This short article (http://www.macroresilience.com/2013/12/04/how-to-commit-fraud-and-get-away-with-it-a-guide-for-ceos/) reinforces my view that audits should focus more on understanding and evaluating the logic and parameters fed into any automated system (or even a manual process for that matter), and only then ensuring that it is taking action and producing reports as expected. If not, it will just be a case of GIGO. (It reminds me of an ex-colleague who would diligently run a spelling and grammar check. Sadly, his English was so poor that he had no clue what edits to accept or reject, so he would simply accept all suggestions.)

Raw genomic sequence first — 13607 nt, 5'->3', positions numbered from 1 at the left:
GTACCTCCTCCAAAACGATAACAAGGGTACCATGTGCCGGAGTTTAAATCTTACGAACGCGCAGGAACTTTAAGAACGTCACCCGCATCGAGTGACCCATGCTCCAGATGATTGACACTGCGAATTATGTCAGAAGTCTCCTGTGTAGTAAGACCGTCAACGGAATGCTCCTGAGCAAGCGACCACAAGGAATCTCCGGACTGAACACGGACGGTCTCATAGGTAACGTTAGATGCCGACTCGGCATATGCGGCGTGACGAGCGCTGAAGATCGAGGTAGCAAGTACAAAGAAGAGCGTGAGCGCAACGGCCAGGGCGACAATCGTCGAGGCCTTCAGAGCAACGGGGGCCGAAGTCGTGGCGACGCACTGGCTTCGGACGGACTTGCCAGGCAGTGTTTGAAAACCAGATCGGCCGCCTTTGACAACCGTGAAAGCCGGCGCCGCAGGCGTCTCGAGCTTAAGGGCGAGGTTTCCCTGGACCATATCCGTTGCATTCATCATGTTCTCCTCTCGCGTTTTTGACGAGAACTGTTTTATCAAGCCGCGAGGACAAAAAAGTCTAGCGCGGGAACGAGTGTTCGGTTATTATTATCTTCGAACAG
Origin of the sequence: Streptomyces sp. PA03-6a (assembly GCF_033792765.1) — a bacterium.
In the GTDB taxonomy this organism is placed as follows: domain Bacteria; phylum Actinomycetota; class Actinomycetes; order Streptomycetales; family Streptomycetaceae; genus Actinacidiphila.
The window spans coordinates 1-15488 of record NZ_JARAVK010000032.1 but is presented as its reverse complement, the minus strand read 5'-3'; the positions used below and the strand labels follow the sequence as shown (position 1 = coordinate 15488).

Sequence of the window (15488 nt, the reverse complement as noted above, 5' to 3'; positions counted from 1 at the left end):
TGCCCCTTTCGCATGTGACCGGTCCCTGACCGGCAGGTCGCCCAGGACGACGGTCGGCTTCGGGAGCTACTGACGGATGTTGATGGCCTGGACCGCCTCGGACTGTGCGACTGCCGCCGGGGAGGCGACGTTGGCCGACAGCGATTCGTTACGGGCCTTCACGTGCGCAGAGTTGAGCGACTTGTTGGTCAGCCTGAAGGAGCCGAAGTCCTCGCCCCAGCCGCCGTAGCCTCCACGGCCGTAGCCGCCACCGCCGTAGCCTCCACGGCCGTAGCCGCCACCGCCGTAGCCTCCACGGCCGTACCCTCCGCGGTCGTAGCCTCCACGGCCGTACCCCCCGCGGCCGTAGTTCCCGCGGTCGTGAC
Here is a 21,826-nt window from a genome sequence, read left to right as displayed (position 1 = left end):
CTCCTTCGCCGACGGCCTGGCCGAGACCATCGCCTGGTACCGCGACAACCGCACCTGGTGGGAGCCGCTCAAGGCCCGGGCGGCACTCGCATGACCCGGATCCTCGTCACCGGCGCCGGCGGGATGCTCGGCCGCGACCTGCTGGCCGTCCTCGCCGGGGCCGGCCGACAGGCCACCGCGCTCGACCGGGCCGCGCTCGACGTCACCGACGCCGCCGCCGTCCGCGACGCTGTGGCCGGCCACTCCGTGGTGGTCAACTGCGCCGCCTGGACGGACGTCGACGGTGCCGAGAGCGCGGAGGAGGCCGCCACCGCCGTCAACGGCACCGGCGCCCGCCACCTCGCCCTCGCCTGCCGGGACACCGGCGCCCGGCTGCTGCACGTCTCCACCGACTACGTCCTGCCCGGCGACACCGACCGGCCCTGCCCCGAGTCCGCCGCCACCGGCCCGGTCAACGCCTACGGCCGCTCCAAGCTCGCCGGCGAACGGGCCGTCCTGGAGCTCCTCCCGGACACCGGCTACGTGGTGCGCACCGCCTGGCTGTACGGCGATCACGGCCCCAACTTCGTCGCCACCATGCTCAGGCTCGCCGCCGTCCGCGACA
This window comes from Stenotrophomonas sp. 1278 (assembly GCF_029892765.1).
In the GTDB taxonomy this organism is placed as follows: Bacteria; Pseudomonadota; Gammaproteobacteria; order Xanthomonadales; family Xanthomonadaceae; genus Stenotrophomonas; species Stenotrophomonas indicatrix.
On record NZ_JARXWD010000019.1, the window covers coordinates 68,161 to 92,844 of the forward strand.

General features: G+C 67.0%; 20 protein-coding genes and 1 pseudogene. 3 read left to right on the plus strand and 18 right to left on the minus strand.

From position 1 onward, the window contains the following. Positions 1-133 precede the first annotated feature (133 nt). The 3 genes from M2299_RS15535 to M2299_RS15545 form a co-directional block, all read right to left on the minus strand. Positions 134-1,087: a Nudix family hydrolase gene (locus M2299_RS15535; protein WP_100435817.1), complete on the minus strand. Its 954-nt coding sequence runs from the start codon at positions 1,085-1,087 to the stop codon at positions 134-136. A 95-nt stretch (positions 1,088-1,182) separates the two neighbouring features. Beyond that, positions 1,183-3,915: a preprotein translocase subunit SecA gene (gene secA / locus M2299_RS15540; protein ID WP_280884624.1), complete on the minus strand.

In addition, for the audit process — whether it involves people in Business/ Operational Risk, internal/ external Audit or Compliance — it will help to implement a continuous audit on the entire system (not just on the output), thus ensuring that algorithms are not tweaked just before or after an audit.
I will have more to say about fraud in a future post — a case I observed — it seemed so easy!